Issue #2 created in plecoanet/tkzinc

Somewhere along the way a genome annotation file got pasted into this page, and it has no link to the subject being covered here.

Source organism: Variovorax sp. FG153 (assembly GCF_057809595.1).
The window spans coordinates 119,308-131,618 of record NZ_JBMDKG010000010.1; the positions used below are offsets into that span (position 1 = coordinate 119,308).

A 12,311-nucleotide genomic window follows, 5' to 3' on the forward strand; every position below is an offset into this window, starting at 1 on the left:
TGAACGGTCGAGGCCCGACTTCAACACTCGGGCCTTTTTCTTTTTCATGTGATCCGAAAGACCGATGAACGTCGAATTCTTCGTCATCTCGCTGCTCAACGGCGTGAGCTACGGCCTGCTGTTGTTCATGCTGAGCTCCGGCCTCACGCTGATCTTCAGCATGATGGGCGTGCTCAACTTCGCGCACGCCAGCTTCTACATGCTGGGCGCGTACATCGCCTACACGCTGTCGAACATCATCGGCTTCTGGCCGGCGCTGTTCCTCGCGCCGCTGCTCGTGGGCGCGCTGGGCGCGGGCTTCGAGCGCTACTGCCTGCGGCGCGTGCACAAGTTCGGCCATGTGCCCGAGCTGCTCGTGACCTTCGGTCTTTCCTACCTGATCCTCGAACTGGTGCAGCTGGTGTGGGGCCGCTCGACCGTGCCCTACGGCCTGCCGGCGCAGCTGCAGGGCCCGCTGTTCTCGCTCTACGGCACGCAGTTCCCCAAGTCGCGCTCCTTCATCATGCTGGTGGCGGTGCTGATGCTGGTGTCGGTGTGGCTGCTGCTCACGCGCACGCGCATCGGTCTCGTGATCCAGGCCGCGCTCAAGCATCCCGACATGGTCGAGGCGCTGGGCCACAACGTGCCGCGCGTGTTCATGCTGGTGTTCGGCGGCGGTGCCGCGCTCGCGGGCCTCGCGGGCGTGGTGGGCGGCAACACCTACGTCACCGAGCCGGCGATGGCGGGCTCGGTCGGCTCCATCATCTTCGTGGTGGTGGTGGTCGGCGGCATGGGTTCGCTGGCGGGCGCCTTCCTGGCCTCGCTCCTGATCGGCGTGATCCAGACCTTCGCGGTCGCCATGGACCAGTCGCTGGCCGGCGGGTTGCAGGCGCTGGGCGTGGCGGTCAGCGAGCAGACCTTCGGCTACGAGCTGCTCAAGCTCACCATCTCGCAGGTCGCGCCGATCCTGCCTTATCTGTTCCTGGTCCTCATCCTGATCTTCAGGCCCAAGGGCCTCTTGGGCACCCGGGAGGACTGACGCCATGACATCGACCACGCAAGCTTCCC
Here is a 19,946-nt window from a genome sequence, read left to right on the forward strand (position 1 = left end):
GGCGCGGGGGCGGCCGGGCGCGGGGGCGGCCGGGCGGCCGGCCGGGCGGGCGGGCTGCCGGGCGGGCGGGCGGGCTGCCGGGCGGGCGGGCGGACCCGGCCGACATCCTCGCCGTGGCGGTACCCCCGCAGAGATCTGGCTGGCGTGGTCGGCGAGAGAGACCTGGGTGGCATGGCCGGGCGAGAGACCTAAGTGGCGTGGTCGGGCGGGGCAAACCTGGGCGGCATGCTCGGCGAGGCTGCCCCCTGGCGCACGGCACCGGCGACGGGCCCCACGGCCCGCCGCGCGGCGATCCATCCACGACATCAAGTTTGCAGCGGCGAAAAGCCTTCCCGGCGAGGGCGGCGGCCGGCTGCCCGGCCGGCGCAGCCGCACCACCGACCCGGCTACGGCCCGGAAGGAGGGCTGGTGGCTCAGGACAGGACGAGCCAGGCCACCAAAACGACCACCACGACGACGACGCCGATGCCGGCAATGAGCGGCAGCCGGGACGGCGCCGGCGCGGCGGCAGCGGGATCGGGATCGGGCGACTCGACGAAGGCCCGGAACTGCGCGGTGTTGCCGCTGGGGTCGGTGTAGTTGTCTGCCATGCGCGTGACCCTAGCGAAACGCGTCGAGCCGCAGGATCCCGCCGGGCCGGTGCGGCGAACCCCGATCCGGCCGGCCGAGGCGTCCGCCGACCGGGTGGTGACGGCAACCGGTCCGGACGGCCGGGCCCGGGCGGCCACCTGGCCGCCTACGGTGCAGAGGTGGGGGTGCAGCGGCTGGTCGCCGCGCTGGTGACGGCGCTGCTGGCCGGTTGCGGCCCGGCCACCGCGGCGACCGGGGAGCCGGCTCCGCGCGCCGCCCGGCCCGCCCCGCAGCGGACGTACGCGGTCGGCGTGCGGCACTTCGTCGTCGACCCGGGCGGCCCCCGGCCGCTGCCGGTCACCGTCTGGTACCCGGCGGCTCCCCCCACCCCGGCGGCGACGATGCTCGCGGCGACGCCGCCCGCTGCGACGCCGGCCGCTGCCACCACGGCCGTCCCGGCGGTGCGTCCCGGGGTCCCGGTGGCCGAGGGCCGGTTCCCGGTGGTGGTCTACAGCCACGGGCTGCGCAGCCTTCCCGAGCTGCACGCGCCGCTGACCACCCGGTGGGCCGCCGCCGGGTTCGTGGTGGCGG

*===========================================* The Tkzinc widget version 3.6 *===========================================* WHAT IS THIS? Tkzinc is a canvas like widget extension to Tcl/Tk. It adds support for ATC displays, provides structured assembly of items, transformations, clipping, and openGL based rendering features such as gradients and alpha blending. It is currently available on Unices (tested on Linux), Windows and Mac OSX (with X11 and fink). WHERE DOES IT COME FROM? The newest version is found at: https://bitbucket.org/plecoanet/tkzinc It should be at least available in source form in a file named Tkzinc<version>.tgz. Distribution specific packages may also be available for Debian/Mandrake/Red Hat distributions, most likely for stable versions. For Tcl/Tk users, Tkzinc is also available as a multi-plateforme (linux/windows) starkit on https://bitbucket.org/plecoanet/tkzinc For Perl/Tk users, Tkzinc is available on the CPAN, see for example on http://search.cpan.org/search?query=TkZinc&mode=all As a convenience the documentation (pdf+html) is made available on the web site as a separate package. BUILDING AND INSTALLATION FOR TCL/TK 0. You need a working Tcl/Tk distribution (version >= 8.4). You can either grab it using your regular package manager, or build it and install it from scratch. On a Linux system, you need tcl tcl-dev tk tk-dev packages. On MacOSX you need: - fink with tcltk and tcltk-dev package (http://fink.sf.net) - tcl/tk sources, though you are _not_ required to compile and install them. tcl/tk sources are needed because some required files are missing in the packages (tclInt.h and tkInt.h, if you know how to get those files with fink, submit a suggestion to the maintainers). I couldn't install them using fink, d/l them instead: http://prdownloads.sourceforge.net/fink/direct_download/source - X11 et X11 sdk from Apple (http://www.apple.com/macosx/x11/) From sources or on Windows, get, build and _install_ the Tcl/Tk distribution. On Windows there is currently an incompatibility when using a Tkzinc compiled under mingw32 with a core Tcl/Tk compiled with visual C++. You need to grab a Tcl/Tk compiled with the same environment as Tkzinc. 1. Unpack the distribution On Unix/Linux/MacOSX: tar zxf Tkzinc<version>.tgz On Windows: Use WinZip or something similar to unpack This creates a directory Tkzinc<version> with all the needed files. This directory should be in the same directory as the Tcl/Tk sources. 2. Configure On Unix/Linux: cd Tkzinc<version> ./configure <option>* This will configure the package for your platform. It will install it in /usr/local. If you want it elsewhere you can use the --prefix and --exec-prefix options of configure to assign another location. On MacOSX: say we have unpacked tlc/tk sources in $HOME/src. The configure line is as follows: env "CPPFLAGS=-I/sw/include -I$HOME/src/tcl8.4.1/generic -I$HOME/src/tk8.4.1/generic" ./configure --with-tcl=/sw/lib --with-tk=/sw/lib --enable-gl On Windows: Tkzinc has been built using the msys/mingw32 environment. It is known to work with Tcl/Tk 8.4.2 compiled using the same environment. CAUTION: It doesn't work with Tcl/Tk 8.4.1 using mingw32. The steps for building under mingw32 are the same as on Unices. Currently there is no support for building with visual C++. On all platforms: It is possible to customize Tkzinc through configure options: --enable-gl=[yes|no|damage] --disable-gl This is turned off by default. Building with --enable-gl is the recommanded way for openGL support. --enable-om=[yes|no] --disable-om This is turned on by default. It controls the inclusion of code for avoid overlap between track labels in radar images. --enable-shape=[yes|no] --disable-shape This is turned on by default except on Windows where support code is not currently available (it may become available). It allows for non rectangular Tkzinc windows optionally including the top level window. And the Tcl standards: --enable-threads=[yes|no] --disable-threads Compile a thread aware/thread safe version (not tested in multi threaded environment). Needed if Tcl/Tk has been compiled with the same configure option. --enable-symbols=[yes|no|mem|all] --disable-symbols Turn on debugging symbols. If the form --enable-symbols=mem is used, turn on memory debugging as well. 3. Make and Install For use with Tcl on Unix/Linux and Windows using mingw32: make make install-tcl It is recommended to do a make distclean before actual building if you have done a previous build. The warnings while compiling libtess are harmless (or so I believe ;-). libtess is a tesselation library extracted from GLU/Mesa. I trust it as robust unless proven wrong. I do not want to modify the code just to shut up some warnings. For use with Tcl on Windows using Visual C++: nmake /F win/makefile.vc There is no install target. You are left with the dlls and the start of pkgIndex.tcl (it lacks the entries for the Tcl modules in library). It is needed to compile with Visual C++ if Tkzinc is to be used with a Tcl/Tk compiled with Visual C++. P.S: If a pkgIndex.tcl for Tkzinc exists in the autoload path before installing, it will interfere with the generation of the new pkgIndex.tcl. It should be removed or renamed. echo 'puts $auto_path' | tclsh will tell the current load path. WATCH OUT! On Linux it is quite frequent to have both Mesa and proprietary openGL libraries installed. This may lead to big problems at runtime if the linker picks the wrong library. It is often the case between the static (libGL.a) Mesa library and the dynamic (libGL.so) NVidia library. It is very important to assert that the link is done with the library matching the openGL driver loaded in the X server. 4. Run the demos In the Tkzinc<version> directory run: wish8.4 demos/zinc-widget Under windows do: wish84 demos/zinc-widget It should start a Tk like 'widget' demo showing Tkzinc features. You can also run the demo with: demos/zinc-widget if you have in the PATH a wish that is greater or equal to 8.4.2. BUILDING AND INSTALLATION FOR PERL/TK TkZinc for Perl/Tk is available for Linux, Windows (Perl/Tk 804) and MacOSX. Also remember that the easiest way could be to use the CPAN. However new releases are usually first available on https://bitbucket.org/plecoanet/tkzinc 0. You need a working Perl (>= 5.6) and Perl/Tk distribution (800 or 804). You can either grab it using your regular package manager, or build it and install it from scratch. To build it from scratch you need: On a Linux system, you need perl, perl-tk and perl-tk-devel packages On MacOSX you need: - fink with tk-pm package and its dependencies (http://fink.sf.net) tk-pm is available in unstable. You can add this binary unstable tree to you /sw/etc/apt/sources.list: deb http://fink.opendarwin.org/bbraun 10.3/unstable main crypto deb http://fink.opendarwin.org/bbraun 10.3/stable main crypto - X11 et X11 sdk from Apple (http://www.apple.com/macosx/x11/) On WinXP you need: - perl and perl-tk 804, - Visual C++ or the Free Visual C++ Command Line Tools 1. Unpack the distribution tar zxf Tkzinc<version>.tgz cd Tkzinc<version>/Perl ./export2cpan cd ../export2cpan/tk-zinc<version> 2. Make and install This done is the usual way perl Makefile.PL make make test # to run the demo without/before installing: perl -Mblib demos/zinc-demos make install WATCH OUT! On Linux it is quite frequent to have both Mesa and proprietary openGL libraries installed. This may lead to big problems at runtime if the linker picks the wrong library. It is often the case between the static (libGL.a) Mesa library and the dynamic (libGL.so) NVidia library. It is very important to assert that the link is done with the library matching the openGL driver loaded in the X server. 3. Run the demo You can choose in the 35 available demos with the following perl script: zinc-demos MAKE AND READ THE DOCUMENTATION It is available in pdf and html forms. To make the pdf doc you need pdflatex installed. Then do: cd Tkzinc<version> ./configure make pdf This should create a refman.pdf in the doc directory. cd Tkzinc<version> ./configure make html This should create the html documentation in the doc directory with all the html pages and images. The entry point is index.html. You need tex4ht for doing this. It may be packaged separately from tetex on Linux, it is so on Debian distributions.